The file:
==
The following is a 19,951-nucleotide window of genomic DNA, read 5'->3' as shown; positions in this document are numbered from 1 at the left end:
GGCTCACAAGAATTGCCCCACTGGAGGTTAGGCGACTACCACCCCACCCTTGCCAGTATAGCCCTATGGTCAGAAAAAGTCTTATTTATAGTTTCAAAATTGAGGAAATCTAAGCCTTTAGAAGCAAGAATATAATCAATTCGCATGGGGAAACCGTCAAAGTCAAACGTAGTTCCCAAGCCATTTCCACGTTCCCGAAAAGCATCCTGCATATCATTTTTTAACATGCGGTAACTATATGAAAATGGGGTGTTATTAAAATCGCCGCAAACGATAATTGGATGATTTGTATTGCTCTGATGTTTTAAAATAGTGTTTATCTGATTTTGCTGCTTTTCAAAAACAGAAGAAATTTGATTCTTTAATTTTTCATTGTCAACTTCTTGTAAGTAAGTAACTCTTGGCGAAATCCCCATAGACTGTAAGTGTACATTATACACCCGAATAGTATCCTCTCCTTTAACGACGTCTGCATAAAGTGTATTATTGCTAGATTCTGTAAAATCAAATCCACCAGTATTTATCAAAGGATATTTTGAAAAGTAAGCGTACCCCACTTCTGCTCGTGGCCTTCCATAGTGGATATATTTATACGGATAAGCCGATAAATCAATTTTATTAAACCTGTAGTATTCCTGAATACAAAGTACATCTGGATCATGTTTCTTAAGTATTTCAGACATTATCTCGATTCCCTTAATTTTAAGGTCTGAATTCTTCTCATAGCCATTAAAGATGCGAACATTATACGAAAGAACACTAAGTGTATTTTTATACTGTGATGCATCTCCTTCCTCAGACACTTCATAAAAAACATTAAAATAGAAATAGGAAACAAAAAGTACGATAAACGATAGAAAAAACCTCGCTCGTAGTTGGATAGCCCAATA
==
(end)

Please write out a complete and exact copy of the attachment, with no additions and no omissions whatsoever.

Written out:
The following is a 19,951-nucleotide window of genomic DNA, read 5'->3' as shown; positions in this document are numbered from 1 at the left end:
GGCTCACAAGAATTGCCCCACTGGAGGTTAGGCGACTACCACCCCACCCTTGCCAGTATAGCCCTATGGTCAGAAAAAGTCTTATTTATAGTTTCAAAATTGAGGAAATCTAAGCCTTTAGAAGCAAGAATATAATCAATTCGCATGGGGAAACCGTCAAAGTCAAACGTAGTTCCCAAGCCATTTCCACGTTCCCGAAAAGCATCCTGCATATCATTTTTTAACATGCGGTAACTATATGAAAATGGGGTGTTATTAAAATCGCCGCAAACGATAATTGGATGATTTGTATTGCTCTGATGTTTTAAAATAGTGTTTATCTGATTTTGCTGCTTTTCAAAAACAGAAGAAATTTGATTCTTTAATTTTTCATTGTCAACTTCTTGTAAGTAAGTAACTCTTGGCGAAATCCCCATAGACTGTAAGTGTACATTATACACCCGAATAGTATCCTCTCCTTTAACGACGTCTGCATAAAGTGTATTATTGCTAGATTCTGTAAAATCAAATCCACCAGTATTTATCAAAGGATATTTTGAAAAGTAAGCGTACCCCACTTCTGCTCGTGGCCTTCCATAGTGGATATATTTATACGGATAAGCCGATAAATCAATTTTATTAAACCTGTAGTATTCCTGAATACAAAGTACATCTGGATCATGTTTCTTAAGTATTTCAGACATTATCTCGATTCCCTTAATTTTAAGGTCTGAATTCTTCTCATAGCCATTAAAGATGCGAACATTATACGAAAGAACACTAAGTGTATTTTTATACTGTGATGCATCTCCTTCCTCAGACACTTCATAAAAAACATTAAAATAGAAATAGGAAACAAAAAGTACGATAAACGATAGAAAAAACCTCGCTCGTAGTTGGATAGCCCAATA